How to save for pricey college bills
As it could cost almost €800 a month to save for a child's college bills, and €600 a month for private school, such savings have now become the second mortgage for many parents, writes Louise McBride
Published 25/01/2016 | 02:30
Saving up for your child's education could be your second mortgage - because of the mammoth college and private school bills that await you.
If your child is living away from home, it could easily cost €44,000 to send them to college for four years, according to the Dublin Institute of Technology.
Should you also have a fee-paying school in mind for your child, you could face fees of as much as €22,000 a year for full board. Day board could set you back up to €15,000 a year.
Private school fees for day pupils vary widely but the least you can expect is a few grand a year. The fee-paying school sector was hit during the recession but the number of pupils in these schools is on the increase again.
Bills like this mean that the earlier you start saving for your child's education, the better. So when exactly should you start saving - and how much do you need to put by?
Don't wait any later than your child's toddler years to start saving for college bills. Otherwise, you'll find it hard to handle the savings.
Class of 2030
Let's say you're planning to send your child to college in September 2030. You want to save up the full cost of a four-year college bill by then. You'd need to save between €171 and €230 a month between now and September 2030 to hit your €44,000 target - depending on the investment return you earn, according to Ross Curran, MD of the Galway financial advisers, Curran Financial Services.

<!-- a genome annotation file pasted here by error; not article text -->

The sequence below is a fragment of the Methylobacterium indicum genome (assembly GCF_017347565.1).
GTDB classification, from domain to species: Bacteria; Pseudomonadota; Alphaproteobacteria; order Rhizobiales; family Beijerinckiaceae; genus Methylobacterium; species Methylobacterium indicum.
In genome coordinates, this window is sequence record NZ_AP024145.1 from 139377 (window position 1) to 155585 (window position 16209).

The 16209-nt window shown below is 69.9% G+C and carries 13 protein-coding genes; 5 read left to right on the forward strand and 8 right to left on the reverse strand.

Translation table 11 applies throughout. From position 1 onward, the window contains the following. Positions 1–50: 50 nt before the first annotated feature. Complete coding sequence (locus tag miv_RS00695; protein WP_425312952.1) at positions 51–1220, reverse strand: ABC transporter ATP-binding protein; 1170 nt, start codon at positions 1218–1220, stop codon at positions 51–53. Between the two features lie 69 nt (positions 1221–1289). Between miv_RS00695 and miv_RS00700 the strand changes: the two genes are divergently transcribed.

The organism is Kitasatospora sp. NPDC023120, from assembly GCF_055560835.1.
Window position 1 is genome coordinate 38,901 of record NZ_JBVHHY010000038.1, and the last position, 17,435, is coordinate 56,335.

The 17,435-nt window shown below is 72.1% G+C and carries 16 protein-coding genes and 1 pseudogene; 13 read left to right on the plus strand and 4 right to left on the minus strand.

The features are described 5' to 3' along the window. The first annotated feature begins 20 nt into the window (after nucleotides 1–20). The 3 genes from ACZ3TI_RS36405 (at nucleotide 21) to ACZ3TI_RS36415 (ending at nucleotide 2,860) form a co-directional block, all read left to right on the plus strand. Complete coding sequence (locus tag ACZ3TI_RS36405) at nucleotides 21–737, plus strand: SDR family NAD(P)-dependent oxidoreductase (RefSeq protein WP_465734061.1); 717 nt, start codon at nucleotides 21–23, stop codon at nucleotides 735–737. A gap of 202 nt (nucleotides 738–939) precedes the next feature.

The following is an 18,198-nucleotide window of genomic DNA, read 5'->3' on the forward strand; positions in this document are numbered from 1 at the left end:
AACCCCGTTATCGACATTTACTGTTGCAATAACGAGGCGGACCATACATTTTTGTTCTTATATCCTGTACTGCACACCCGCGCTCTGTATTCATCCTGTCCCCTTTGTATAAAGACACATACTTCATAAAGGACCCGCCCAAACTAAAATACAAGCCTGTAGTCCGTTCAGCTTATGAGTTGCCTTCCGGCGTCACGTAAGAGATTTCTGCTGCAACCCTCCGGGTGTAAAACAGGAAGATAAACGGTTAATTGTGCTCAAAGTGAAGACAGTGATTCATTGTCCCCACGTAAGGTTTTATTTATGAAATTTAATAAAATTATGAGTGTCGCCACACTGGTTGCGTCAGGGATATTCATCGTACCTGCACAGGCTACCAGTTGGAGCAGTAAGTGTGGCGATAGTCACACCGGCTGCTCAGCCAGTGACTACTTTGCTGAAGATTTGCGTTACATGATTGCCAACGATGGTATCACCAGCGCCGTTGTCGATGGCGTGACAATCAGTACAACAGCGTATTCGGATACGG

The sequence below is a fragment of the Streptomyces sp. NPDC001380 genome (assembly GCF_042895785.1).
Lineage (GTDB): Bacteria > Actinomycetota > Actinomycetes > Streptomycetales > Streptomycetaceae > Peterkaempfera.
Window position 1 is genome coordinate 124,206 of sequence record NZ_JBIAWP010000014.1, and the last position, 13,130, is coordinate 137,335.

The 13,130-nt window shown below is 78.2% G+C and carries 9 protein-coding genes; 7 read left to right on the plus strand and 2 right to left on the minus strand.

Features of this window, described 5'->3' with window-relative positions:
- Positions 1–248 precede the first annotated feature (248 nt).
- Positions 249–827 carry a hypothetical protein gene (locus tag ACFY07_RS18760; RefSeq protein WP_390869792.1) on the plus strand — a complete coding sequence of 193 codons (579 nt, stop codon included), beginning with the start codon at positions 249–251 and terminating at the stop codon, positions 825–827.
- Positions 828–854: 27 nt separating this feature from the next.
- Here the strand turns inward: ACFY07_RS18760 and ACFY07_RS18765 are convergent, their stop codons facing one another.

Save into a product with a low investment return of around 1.2pc a year (such as some of the regular savings accounts) and you would need to save €230 a month. Choose a product which makes a 5pc return a year and you'd only have to save the €171 a month, said Mr Curran.
Having almost 15 years to save gives you the option of investing in stocks and shares - because that should be enough time to recover from any losses that hit the stock market and to make money from market upturns. Equities (that is, stocks and shares) generally deliver better long-term returns than any other types of investment - as long as you choose them well.
"One niche equity strategy that seems to offer a better rate of return with no significant added risk is what's known as Small CAP Value Stock," said Mr Curran. "With this stock, you invest in relatively smaller companies than the usual Apple, Nestle or Coke - and by doing so, you can generate significantly greater returns over time. Companies such as Vanguard, Dimensional and iShares offer these types of funds."
Investing in Irish commercial property through a real estate investment trust - a property investment company listed on the stock exchange - is also an option for those who have almost 15 years to save for college bills.
Standard Life Investments expects returns on Irish commercial property to be about 8pc a year over the next three years, largely because of strong economic growth here.
Like any investment choice, review the returns on Irish commercial property every year in case you need to move your money elsewhere.
Class of 2025
Should you expect your child to begin college in September 2025, you would need to save €361 a month to save €44,000 by then, assuming your savings make an investment return of 1.2pc a year, according to Mr Curran. Make a return of 5pc a year and you'd need to save €298 a month.